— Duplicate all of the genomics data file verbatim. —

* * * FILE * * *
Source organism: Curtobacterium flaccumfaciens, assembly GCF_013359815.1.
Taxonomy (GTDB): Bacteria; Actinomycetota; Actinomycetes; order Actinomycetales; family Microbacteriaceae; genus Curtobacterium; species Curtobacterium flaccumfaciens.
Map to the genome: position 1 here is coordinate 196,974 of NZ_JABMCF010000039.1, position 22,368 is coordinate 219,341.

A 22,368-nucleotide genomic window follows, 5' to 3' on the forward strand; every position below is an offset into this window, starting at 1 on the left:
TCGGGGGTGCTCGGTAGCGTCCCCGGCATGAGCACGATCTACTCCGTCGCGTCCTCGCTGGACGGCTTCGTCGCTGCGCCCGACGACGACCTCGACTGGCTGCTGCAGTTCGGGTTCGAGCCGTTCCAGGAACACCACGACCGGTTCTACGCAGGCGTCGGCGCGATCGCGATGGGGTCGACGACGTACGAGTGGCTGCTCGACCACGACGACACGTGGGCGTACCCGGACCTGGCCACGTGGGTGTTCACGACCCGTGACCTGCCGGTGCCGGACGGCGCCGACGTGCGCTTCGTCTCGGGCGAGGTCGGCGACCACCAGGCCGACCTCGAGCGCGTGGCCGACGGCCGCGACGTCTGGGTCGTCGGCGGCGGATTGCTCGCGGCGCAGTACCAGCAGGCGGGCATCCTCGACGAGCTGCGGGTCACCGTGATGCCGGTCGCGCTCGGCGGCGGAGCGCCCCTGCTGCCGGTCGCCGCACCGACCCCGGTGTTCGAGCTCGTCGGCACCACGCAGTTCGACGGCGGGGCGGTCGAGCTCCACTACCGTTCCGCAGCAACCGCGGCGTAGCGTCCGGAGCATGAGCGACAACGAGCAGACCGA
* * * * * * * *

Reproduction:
Source organism: Curtobacterium flaccumfaciens, assembly GCF_013359815.1.
Taxonomy (GTDB): Bacteria; Actinomycetota; Actinomycetes; order Actinomycetales; family Microbacteriaceae; genus Curtobacterium; species Curtobacterium flaccumfaciens.
Map to the genome: position 1 here is coordinate 196,974 of NZ_JABMCF010000039.1, position 22,368 is coordinate 219,341.

A 22,368-nucleotide genomic window follows, 5' to 3' on the forward strand; every position below is an offset into this window, starting at 1 on the left:
TCGGGGGTGCTCGGTAGCGTCCCCGGCATGAGCACGATCTACTCCGTCGCGTCCTCGCTGGACGGCTTCGTCGCTGCGCCCGACGACGACCTCGACTGGCTGCTGCAGTTCGGGTTCGAGCCGTTCCAGGAACACCACGACCGGTTCTACGCAGGCGTCGGCGCGATCGCGATGGGGTCGACGACGTACGAGTGGCTGCTCGACCACGACGACACGTGGGCGTACCCGGACCTGGCCACGTGGGTGTTCACGACCCGTGACCTGCCGGTGCCGGACGGCGCCGACGTGCGCTTCGTCTCGGGCGAGGTCGGCGACCACCAGGCCGACCTCGAGCGCGTGGCCGACGGCCGCGACGTCTGGGTCGTCGGCGGCGGATTGCTCGCGGCGCAGTACCAGCAGGCGGGCATCCTCGACGAGCTGCGGGTCACCGTGATGCCGGTCGCGCTCGGCGGCGGAGCGCCCCTGCTGCCGGTCGCCGCACCGACCCCGGTGTTCGAGCTCGTCGGCACCACGCAGTTCGACGGCGGGGCGGTCGAGCTCCACTACCGTTCCGCAGCAACCGCGGCGTAGCGTCCGGAGCATGAGCGACAACGAGCAGACCGA